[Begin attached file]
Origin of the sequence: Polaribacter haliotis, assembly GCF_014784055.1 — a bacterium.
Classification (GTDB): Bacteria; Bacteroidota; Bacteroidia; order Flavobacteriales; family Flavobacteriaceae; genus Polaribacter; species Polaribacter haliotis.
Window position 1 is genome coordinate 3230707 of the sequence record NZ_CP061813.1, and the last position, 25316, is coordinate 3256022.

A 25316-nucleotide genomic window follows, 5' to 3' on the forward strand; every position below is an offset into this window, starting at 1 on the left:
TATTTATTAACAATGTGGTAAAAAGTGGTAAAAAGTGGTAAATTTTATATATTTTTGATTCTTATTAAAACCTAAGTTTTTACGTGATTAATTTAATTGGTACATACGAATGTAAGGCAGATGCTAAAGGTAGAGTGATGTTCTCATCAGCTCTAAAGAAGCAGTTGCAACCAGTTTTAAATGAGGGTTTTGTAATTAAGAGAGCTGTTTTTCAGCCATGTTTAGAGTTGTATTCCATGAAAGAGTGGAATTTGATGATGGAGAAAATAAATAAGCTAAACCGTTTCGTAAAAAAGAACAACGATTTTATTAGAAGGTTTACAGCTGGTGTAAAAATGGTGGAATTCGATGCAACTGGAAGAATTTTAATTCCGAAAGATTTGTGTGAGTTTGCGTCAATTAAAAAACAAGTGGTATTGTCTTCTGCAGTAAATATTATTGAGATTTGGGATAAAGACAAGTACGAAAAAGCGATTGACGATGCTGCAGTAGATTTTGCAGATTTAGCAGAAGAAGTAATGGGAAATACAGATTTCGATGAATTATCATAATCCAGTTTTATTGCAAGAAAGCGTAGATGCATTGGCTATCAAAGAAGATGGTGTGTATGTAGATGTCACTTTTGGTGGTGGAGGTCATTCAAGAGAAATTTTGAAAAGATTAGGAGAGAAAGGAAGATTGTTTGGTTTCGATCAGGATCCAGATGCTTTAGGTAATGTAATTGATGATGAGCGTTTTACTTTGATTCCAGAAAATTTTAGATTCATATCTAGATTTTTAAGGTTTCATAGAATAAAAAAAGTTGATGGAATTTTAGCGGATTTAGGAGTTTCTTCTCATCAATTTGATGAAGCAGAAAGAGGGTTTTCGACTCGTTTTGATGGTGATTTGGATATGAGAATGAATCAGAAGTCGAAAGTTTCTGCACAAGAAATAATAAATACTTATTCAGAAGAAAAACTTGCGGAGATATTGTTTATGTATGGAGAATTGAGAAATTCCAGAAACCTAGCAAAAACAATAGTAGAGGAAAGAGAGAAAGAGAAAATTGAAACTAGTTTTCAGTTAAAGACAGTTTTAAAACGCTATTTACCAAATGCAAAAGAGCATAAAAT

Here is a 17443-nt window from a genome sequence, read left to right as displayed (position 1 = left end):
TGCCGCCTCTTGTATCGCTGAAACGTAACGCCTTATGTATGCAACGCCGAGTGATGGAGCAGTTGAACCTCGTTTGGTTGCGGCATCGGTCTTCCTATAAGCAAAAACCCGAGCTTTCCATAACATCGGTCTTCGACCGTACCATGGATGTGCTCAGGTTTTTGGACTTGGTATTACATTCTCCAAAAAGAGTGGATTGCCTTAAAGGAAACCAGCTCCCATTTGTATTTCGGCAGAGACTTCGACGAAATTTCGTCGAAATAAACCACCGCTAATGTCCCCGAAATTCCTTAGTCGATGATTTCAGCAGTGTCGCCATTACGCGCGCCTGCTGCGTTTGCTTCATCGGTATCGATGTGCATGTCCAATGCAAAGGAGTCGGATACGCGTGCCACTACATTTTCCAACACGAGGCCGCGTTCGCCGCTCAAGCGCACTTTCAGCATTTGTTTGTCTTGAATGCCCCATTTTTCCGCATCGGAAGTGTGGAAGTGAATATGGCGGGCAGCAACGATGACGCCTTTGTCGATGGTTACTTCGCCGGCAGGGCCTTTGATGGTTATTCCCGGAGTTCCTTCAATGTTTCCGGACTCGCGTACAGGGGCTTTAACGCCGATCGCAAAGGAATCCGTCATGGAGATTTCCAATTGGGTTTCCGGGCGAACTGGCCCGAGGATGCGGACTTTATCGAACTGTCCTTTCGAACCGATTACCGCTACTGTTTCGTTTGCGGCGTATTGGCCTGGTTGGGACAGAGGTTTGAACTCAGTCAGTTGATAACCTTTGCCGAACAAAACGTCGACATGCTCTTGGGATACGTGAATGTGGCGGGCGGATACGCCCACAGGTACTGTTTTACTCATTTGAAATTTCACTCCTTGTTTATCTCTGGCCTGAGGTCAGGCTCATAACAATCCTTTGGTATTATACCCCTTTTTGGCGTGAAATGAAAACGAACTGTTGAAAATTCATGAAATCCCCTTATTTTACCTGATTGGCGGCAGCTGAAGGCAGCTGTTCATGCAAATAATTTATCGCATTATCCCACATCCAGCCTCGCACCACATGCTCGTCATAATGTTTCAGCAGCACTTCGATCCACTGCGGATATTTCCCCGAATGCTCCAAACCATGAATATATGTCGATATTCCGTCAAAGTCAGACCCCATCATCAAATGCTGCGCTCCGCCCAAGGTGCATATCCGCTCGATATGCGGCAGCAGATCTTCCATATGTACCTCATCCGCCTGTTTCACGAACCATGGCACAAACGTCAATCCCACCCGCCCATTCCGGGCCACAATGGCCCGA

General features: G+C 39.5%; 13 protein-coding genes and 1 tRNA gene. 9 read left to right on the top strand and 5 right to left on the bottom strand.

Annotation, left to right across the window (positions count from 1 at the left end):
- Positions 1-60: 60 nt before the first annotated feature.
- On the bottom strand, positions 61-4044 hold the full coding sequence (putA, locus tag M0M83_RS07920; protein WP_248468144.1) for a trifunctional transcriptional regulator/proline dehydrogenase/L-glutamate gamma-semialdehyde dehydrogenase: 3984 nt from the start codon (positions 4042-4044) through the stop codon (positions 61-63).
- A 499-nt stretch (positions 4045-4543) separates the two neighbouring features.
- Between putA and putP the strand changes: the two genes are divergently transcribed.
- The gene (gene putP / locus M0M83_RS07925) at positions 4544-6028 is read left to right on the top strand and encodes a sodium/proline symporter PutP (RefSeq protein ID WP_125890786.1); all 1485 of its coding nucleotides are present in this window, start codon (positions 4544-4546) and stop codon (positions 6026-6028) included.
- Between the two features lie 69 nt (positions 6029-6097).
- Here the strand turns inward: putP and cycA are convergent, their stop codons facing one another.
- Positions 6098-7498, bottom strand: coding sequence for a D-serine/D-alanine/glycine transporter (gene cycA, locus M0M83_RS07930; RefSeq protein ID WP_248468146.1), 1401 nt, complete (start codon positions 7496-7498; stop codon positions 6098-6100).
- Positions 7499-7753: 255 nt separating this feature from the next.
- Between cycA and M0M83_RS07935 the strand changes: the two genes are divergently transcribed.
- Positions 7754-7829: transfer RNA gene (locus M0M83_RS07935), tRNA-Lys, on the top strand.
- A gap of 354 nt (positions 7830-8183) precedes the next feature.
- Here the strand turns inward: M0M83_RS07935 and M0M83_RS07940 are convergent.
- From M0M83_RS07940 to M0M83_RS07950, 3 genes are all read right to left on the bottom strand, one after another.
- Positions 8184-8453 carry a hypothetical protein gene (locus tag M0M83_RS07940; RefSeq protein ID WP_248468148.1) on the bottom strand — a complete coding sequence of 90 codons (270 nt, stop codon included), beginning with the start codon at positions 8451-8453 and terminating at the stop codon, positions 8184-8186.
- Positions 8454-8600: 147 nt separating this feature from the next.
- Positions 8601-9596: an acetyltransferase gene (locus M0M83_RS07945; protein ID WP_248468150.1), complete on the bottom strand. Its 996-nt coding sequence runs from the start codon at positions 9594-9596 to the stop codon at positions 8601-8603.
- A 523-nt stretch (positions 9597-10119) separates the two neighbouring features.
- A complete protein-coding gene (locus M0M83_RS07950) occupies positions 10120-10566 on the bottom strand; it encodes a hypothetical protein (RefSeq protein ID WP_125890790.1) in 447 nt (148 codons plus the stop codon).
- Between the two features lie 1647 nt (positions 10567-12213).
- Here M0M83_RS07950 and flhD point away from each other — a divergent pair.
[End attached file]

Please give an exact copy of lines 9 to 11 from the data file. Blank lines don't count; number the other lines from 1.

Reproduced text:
Annotation, left to right across the window (positions count from 1 at the left end):
- Positions 1-60: 60 nt before the first annotated feature.
- On the bottom strand, positions 61-4044 hold the full coding sequence (putA, locus tag M0M83_RS07920; protein WP_248468144.1) for a trifunctional transcriptional regulator/proline dehydrogenase/L-glutamate gamma-semialdehyde dehydrogenase: 3984 nt from the start codon (positions 4042-4044) through the stop codon (positions 61-63).